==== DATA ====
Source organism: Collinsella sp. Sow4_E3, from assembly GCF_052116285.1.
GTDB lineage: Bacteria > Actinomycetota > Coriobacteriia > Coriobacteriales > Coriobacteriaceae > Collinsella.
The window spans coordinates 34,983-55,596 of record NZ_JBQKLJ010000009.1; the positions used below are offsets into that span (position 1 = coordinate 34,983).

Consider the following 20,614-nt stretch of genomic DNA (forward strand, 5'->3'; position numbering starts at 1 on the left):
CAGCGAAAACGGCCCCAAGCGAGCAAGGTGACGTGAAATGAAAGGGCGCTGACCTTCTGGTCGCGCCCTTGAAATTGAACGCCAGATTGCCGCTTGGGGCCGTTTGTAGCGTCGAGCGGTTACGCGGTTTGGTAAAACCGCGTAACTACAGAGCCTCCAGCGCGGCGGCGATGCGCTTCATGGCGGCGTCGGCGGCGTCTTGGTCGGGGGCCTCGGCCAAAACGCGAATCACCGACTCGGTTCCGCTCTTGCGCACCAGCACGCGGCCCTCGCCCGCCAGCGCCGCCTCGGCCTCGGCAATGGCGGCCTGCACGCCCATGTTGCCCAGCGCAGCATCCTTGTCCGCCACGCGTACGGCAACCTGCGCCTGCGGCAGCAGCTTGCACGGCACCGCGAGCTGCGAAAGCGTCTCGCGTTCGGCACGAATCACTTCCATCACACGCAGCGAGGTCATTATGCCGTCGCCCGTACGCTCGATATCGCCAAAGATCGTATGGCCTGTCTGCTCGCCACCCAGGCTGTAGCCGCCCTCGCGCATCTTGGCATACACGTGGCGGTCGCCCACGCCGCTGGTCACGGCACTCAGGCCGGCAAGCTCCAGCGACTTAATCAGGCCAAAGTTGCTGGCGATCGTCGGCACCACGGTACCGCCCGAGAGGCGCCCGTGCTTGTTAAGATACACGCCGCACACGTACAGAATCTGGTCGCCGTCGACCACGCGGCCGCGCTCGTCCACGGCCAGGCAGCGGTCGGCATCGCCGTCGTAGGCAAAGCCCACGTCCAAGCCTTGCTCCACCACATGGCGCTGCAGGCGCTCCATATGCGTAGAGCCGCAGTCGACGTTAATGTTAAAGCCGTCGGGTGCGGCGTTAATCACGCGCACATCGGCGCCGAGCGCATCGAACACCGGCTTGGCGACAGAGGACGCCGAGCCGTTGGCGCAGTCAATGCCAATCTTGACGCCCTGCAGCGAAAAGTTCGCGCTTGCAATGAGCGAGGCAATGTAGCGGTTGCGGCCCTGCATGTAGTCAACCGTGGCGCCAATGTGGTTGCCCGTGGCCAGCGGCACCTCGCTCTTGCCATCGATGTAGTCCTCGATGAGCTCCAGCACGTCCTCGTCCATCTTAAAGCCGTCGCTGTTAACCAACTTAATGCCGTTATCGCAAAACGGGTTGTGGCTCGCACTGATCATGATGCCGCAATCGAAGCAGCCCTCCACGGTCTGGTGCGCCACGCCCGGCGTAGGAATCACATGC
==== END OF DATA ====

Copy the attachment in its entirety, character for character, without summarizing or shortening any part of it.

Source organism: Collinsella sp. Sow4_E3, from assembly GCF_052116285.1.
GTDB lineage: Bacteria > Actinomycetota > Coriobacteriia > Coriobacteriales > Coriobacteriaceae > Collinsella.
The window spans coordinates 34,983-55,596 of record NZ_JBQKLJ010000009.1; the positions used below are offsets into that span (position 1 = coordinate 34,983).

Consider the following 20,614-nt stretch of genomic DNA (forward strand, 5'->3'; position numbering starts at 1 on the left):
CAGCGAAAACGGCCCCAAGCGAGCAAGGTGACGTGAAATGAAAGGGCGCTGACCTTCTGGTCGCGCCCTTGAAATTGAACGCCAGATTGCCGCTTGGGGCCGTTTGTAGCGTCGAGCGGTTACGCGGTTTGGTAAAACCGCGTAACTACAGAGCCTCCAGCGCGGCGGCGATGCGCTTCATGGCGGCGTCGGCGGCGTCTTGGTCGGGGGCCTCGGCCAAAACGCGAATCACCGACTCGGTTCCGCTCTTGCGCACCAGCACGCGGCCCTCGCCCGCCAGCGCCGCCTCGGCCTCGGCAATGGCGGCCTGCACGCCCATGTTGCCCAGCGCAGCATCCTTGTCCGCCACGCGTACGGCAACCTGCGCCTGCGGCAGCAGCTTGCACGGCACCGCGAGCTGCGAAAGCGTCTCGCGTTCGGCACGAATCACTTCCATCACACGCAGCGAGGTCATTATGCCGTCGCCCGTACGCTCGATATCGCCAAAGATCGTATGGCCTGTCTGCTCGCCACCCAGGCTGTAGCCGCCCTCGCGCATCTTGGCATACACGTGGCGGTCGCCCACGCCGCTGGTCACGGCACTCAGGCCGGCAAGCTCCAGCGACTTAATCAGGCCAAAGTTGCTGGCGATCGTCGGCACCACGGTACCGCCCGAGAGGCGCCCGTGCTTGTTAAGATACACGCCGCACACGTACAGAATCTGGTCGCCGTCGACCACGCGGCCGCGCTCGTCCACGGCCAGGCAGCGGTCGGCATCGCCGTCGTAGGCAAAGCCCACGTCCAAGCCTTGCTCCACCACATGGCGCTGCAGGCGCTCCATATGCGTAGAGCCGCAGTCGACGTTAATGTTAAAGCCGTCGGGTGCGGCGTTAATCACGCGCACATCGGCGCCGAGCGCATCGAACACCGGCTTGGCGACAGAGGACGCCGAGCCGTTGGCGCAGTCAATGCCAATCTTGACGCCCTGCAGCGAAAAGTTCGCGCTTGCAATGAGCGAGGCAATGTAGCGGTTGCGGCCCTGCATGTAGTCAACCGTGGCGCCAATGTGGTTGCCCGTGGCCAGCGGCACCTCGCTCTTGCCATCGATGTAGTCCTCGATGAGCTCCAGCACGTCCTCGTCCATCTTAAAGCCGTCGCTGTTAACCAACTTAATGCCGTTATCGCAAAACGGGTTGTGGCTCGCACTGATCATGATGCCGCAATCGAAGCAGCCCTCCACGGTCTGGTGCGCCACGCCCGGCGTAGGAATCACATGC